Wellington Scoop

Counting submissions: the Transport Agency sees things differently

takapu valley and dog

by Lindsay Shelton
The Transport Agency, persisting with its unpopular “option” to build a motorway through the rural Takapu Valley, has now also been challenged over its claim that there is strong community support for a new Link Road between the Hutt Valley and Porirua/Tawa.

In a lengthy media release this week, Rod James of the Transport Agency summarised its position as having “broad support,” while acknowledging “understandable concerns” about the Takapu Valley proposal:

“We’re pleased to see that feedback suggests we’re on the right track, and that the benefits to the region’s transport network are broadly supported. There is strong support for a link, and most submitters support the proposed route between Petone and the Crest. There are understandably concerns about the two proposed options to connect the Link Road to State Highway 1 north of Tawa, and together with our partners we are taking a very thorough look at this to consider the best way forward.”

But “strong support” was not shown in the DomPost’s summary of submissions:

The public has offered its two cents on the best way to build a new link road between Lower Hutt and Tawa – and their answer is to get on with a completely different project altogether. The Transport Agency yesterday revealed the opinions of 1415 people who provided feedback on its proposed Petone-to-Grenada road … There was “significant” support for upgrading the State Highway 58 route over Haywards Hill rather than developing a Petone-Grenada road. This was despite the topic of SH58 not technically being part of the consultation process.

Rob Suisted, winner of one of this week’s NZ Book Awards, was one of the first to question the Transport Agency’s view that it is “on the right track:”

The NZTA selectively picks favourable quotes … More than 1000 of the 1400 submissions had no view on a Petone to Grenada Road, but they were against the silly Takapu/Tawa options.

Then came comments from wellington.scoop readers. First, Terry

They forget to mention that nearly all the Mayors and the full Regional Council are against the north-south component that NZTA sneakily added onto the Petone to Grenada (an east-west link). They want to bulldoze Takapu Valley (as an add-on to the Petone to Grenada Road – making it a Petone to Judgeford Road without changing the name) which will be a huge green space loss for Wellington, and will alienate the public from much outdoor and sportsground access.

Just like the Basin Flyover, NZTA are showing that they’re not listening to what the public want, they’re manufacturing consent. Over 1000 of the 1400 submissions called for Takapu Valley to be left alone, but this doesn’t rate a mention in this spin.


We know that over 1,000 submissions said no to either C or D, as did the Regional Council, as did Peter Dunne, as did the Porirua Council. Route D up Takapu Valley turns Petone to Grenada effectively into a Petone to Paraparaumu, bypassing Porirua altogether (you can’t get off until Judgeford), and turning the road into a north-south link, which is neither needed nor beneficial to the region. If you were being charitable you would say that the NZTA are being ‘economical with the truth.’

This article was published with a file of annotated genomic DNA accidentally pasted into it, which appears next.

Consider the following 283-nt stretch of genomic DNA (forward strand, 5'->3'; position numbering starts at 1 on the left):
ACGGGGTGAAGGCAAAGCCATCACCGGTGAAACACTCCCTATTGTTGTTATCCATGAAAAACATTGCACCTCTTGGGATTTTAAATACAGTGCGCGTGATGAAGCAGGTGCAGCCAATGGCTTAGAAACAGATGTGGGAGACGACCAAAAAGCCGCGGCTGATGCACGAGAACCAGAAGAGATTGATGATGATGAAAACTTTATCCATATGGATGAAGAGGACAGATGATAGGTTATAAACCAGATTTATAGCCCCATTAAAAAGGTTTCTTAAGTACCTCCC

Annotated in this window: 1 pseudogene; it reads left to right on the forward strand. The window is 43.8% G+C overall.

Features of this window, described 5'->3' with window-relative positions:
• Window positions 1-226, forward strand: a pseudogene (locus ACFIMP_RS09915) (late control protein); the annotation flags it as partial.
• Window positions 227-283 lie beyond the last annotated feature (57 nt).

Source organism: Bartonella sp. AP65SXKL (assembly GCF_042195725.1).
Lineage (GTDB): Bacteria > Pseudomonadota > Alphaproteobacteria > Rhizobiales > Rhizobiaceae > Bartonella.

Dave Wayne

Unbelievable that the NZTA spin doctors gloss over the fact that in excess of 71% submissions are against a link between Transmission Gully and the Petone to Grenada road.


To report “no clear preference for either option between the Escarpment and Tawa or Transmission Gully” is choosing to ignore the overwhelming feedback that sees no need for any Tawa/Takapu sections … presumably on the basis that “no” was not an NZTA option.

Takapu Valley residents have been fighting the Transport Agency’s plan to push a road through their rural valley since it was first announced early this year. On their website, here’s how they summarise the issue:

Transmission Gully was 20 years in the wrangling. The Petone to Grenada link road has been thrashed about for 6 years, and this Takapu proposal is in none of the public documents.

They’re shoving it into the plans at the last minute and giving us barely 6 weeks to scrape together our submissions. Why this sudden change of plans, and why the unseemly haste?

The proposed Takapu route bypasses SH1 completely – traffic coming from the Hutt would have to navigate multiple roundabouts to get onto SH1. The route seems designed to cut Porirua out of the loop, both northbound and southbound.

The Parliamentary Commission for the Environment in 1990 directed NZTA to run Transmission Gully to Linden, and stated that Takapu Valley should be protected. The Wellington Regional Council supported this directive with their own report in 1991. Transmission Gully can’t go down Takapu Valley, but NZTA is trying to sneak the road in through the back door, by calling it by a different name.

They say the costings are the same for the two options (Takapu Valley or SH1), but they haven’t actually surveyed the Takapu route — they haven’t started the geo-technical, seismic, or ecological work. They don’t know what they don’t know.
They are only looking at project costings, not the cost of maintenance that ratepayers will have to bear going forward.

And here is a summary of the options that are being discussed.

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